ICC refuses to send umpires for Pak-Zim series


Cricket’s governing body said Sunday it would not send its neutral umpires for the Pakistan-Zimbabwe series after receiving a report from a security consultant, allowing the hosts to use their own officials.

Zimbabwe is set to become the first Test playing nation to tour Pakistan in six years after international cricket was suspended following a March 2009 attack on the Sri Lankan team bus in Lahore.

Pakistan Cricket Board (PCB) has said it received confirmation from Zimbabwe Cricket (ZC) for the tour to play two Twenty20 (May 22 and 24) and three one-day internationals (May 26, 29 and 31) — all in Lahore.

The tourists are expected to arrive early Tuesday.

The International Cricket Council (ICC) said it would not send its umpires for the tour.

“The ICC today advised the PCB and ZC that it will not be appointing its match officials for the upcoming series. The ICC’s decision has been made after receiving a report from its security consultant,” the council said in a statement.

The PCB confirmed to AFP that it would appoint its own umpires, which may include an umpire from Zimbabwe as well.

The ICC said it decided in April that the mandatory requirement of neutral umpires for international matches would be waived due to security conditions in Pakistan should the series go ahead.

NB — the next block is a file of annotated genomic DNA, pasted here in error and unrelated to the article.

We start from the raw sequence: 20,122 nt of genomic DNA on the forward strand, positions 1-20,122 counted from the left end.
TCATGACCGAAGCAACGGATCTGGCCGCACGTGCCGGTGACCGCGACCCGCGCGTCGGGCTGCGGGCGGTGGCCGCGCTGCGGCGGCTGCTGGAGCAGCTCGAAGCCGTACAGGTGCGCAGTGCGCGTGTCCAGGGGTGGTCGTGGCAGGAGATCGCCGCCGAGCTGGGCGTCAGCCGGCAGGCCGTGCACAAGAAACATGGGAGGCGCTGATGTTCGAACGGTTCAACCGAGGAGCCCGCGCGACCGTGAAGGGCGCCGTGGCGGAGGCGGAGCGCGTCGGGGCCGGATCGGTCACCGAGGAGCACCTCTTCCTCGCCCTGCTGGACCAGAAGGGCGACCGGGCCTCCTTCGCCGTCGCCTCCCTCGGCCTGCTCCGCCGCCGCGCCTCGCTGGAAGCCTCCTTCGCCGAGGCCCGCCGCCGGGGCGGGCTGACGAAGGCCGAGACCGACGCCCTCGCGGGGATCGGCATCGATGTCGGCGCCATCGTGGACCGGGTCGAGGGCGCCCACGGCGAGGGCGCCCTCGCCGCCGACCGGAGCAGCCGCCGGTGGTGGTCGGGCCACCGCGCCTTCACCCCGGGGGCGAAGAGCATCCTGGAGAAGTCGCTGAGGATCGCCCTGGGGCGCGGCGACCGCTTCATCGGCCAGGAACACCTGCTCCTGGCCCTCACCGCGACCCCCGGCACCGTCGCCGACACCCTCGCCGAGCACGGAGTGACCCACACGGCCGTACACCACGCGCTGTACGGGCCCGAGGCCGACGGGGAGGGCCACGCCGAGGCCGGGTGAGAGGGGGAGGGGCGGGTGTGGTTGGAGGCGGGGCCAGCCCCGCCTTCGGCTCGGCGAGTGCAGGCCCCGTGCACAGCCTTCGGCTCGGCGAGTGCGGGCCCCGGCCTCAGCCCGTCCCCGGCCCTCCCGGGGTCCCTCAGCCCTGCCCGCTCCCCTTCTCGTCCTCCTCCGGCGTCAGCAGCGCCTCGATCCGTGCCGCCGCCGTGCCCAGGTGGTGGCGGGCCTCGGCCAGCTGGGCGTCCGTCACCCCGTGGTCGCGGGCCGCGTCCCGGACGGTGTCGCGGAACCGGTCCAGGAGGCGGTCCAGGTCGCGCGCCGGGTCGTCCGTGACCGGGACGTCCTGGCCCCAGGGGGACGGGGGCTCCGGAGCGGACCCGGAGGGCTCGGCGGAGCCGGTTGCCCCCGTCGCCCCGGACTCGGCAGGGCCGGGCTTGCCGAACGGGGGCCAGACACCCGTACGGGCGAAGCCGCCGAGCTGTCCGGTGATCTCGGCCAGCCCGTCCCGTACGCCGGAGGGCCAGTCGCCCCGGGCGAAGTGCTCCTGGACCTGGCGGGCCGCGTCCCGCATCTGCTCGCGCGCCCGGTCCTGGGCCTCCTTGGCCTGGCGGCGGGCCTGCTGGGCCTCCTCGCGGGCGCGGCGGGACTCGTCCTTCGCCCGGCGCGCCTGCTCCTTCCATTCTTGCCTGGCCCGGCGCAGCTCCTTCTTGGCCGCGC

It assured that “the matches would still be considered ‘official cricket’ even though they will not be played strictly in accordance with the ICC standard playing conditions.”

Zimbabwe had suspended the tour on Thursday following an attack in Karachi which left 45 people dead, before reversing the decision 24 hours later.

No major foreign team has toured Pakistan in the last six years, forcing the national team to play all its home matches at neutral venues in United Arab Emirates.

Ticket sales for the series started on Saturday, with police conducting a dress rehearsal of the security arrangements for the tourists.

Pakistan has promised head-of-state-like security for Zimbabwe with 6,000 officers involved.


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